Research highlight

Public health: Life expectancy gap between Black and white people in Washington, DC, analysed

Scientific Reports

August 28, 2020

Heart disease, homicide and cancer are leading contributing factors to stark differences in life expectancy between Black people and white people in Washington, DC, according to a study published in Scientific Reports.

Max Roberts and colleagues analysed 1999–2017 mortality data to calculate life expectancies for men and women in Washington, DC, and to investigate specific causes of death and their contribution to life expectancy disparities for Black and white people from different age groups and in three time periods (2000, 2008, 2016).

The authors found that in the most recent observation period, 2016, life expectancy for Black men in Washington, DC, was on average 17.23 years shorter than for white men, and life expectancy for Black women was 12.06 years shorter than for white women. In men, the leading contributors to the life-expectancy gap were heart disease, homicide, cancer, and unintentional injuries, such as accidental drug poisoning. Heart disease and cancer contributed most at ages 55-69; homicide contributed most at ages 20-29. In women, leading contributors were heart disease, cancer, unintentional injuries and perinatal conditions. Heart disease and cancer contributed most at ages 55-69, and unintentional injuries at ages 50-59. The authors also found that, unlike in the United States overall, the life expectancy gap in Washington, DC, has widened in recent years, as life expectancy for white people has continued to increase and life expectancy for Black people has begun to decrease.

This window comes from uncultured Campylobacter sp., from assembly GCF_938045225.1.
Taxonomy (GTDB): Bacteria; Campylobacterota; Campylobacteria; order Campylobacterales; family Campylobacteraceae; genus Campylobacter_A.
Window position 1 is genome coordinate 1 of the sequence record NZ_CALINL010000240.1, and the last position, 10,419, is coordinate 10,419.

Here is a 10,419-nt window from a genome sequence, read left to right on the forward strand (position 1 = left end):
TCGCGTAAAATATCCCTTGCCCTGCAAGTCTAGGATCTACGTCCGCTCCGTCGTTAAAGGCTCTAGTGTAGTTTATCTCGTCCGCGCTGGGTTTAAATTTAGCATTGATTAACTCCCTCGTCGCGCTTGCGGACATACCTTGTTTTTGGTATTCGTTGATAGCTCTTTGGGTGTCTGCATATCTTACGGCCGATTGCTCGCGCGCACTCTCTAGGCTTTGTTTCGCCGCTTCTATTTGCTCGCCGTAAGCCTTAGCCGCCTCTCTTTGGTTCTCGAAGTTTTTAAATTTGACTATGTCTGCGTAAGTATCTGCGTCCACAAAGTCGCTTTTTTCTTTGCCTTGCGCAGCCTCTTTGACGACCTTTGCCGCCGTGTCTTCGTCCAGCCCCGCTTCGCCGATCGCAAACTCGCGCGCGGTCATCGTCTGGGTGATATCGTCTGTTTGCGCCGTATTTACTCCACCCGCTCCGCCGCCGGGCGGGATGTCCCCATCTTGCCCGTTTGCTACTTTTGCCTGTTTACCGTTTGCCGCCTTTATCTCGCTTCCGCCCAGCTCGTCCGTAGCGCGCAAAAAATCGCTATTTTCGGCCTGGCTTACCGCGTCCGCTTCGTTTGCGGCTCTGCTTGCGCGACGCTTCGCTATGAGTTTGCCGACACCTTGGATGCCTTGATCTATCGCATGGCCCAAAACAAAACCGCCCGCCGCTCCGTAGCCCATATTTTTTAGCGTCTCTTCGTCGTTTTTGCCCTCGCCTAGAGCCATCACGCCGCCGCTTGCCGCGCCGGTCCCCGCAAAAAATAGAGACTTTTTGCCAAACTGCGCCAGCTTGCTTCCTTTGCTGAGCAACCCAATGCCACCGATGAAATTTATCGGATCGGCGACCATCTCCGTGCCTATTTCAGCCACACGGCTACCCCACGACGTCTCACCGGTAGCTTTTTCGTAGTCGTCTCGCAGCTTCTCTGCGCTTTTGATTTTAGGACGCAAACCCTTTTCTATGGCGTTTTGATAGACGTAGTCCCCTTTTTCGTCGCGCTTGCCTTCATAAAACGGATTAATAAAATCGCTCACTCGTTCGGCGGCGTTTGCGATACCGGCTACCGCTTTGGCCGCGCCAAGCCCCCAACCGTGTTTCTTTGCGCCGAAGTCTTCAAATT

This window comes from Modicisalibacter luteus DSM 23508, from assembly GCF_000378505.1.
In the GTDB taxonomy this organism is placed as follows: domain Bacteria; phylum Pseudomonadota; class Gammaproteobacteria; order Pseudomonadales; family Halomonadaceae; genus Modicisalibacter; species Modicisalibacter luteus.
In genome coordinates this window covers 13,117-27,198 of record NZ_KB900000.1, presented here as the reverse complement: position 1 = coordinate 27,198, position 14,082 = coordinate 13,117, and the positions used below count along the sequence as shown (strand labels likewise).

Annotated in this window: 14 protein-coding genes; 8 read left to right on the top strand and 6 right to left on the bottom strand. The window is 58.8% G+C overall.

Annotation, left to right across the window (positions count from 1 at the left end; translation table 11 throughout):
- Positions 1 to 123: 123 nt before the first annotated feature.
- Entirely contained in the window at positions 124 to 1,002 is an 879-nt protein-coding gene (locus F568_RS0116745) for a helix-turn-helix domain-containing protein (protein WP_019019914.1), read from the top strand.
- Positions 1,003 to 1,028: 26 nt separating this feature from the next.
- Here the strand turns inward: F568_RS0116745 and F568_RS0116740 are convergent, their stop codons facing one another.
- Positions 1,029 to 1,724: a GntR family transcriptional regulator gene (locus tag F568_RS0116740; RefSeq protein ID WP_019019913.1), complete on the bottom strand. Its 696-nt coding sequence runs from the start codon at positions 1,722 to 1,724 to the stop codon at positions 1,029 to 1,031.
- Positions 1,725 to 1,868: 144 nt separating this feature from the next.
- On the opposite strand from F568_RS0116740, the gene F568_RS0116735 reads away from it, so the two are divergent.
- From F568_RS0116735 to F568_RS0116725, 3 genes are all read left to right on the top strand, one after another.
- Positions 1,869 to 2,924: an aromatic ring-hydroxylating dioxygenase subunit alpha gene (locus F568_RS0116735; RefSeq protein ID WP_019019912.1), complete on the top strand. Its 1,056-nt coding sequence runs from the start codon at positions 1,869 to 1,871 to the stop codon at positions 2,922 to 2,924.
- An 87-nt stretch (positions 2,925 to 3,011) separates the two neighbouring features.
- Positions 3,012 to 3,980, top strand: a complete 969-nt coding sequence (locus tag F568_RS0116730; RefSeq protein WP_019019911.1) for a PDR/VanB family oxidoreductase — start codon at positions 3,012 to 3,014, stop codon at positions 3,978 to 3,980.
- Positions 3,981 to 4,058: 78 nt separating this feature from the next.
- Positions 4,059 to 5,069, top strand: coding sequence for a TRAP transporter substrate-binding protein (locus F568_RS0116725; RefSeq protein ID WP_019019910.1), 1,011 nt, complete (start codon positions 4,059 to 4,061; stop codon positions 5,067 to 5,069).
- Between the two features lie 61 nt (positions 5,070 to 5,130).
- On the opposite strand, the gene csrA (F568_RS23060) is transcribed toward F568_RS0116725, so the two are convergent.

The authors suggest that disparities in life expectancy between Black people and white people may be attributable to fundamental social and economic causes that predominantly affect Black neighbourhoods, including environmental hazards, high crime rates, poor quality schools and lack of healthcare access.

Equal access to effective education, employment opportunities, safe neighbourhoods and housing, and high-quality health care may reduce health and life expectancy disparities between Black people and white people in Washington, DC, according to the authors.

doi: 10.1038/s41598-020-70046-6

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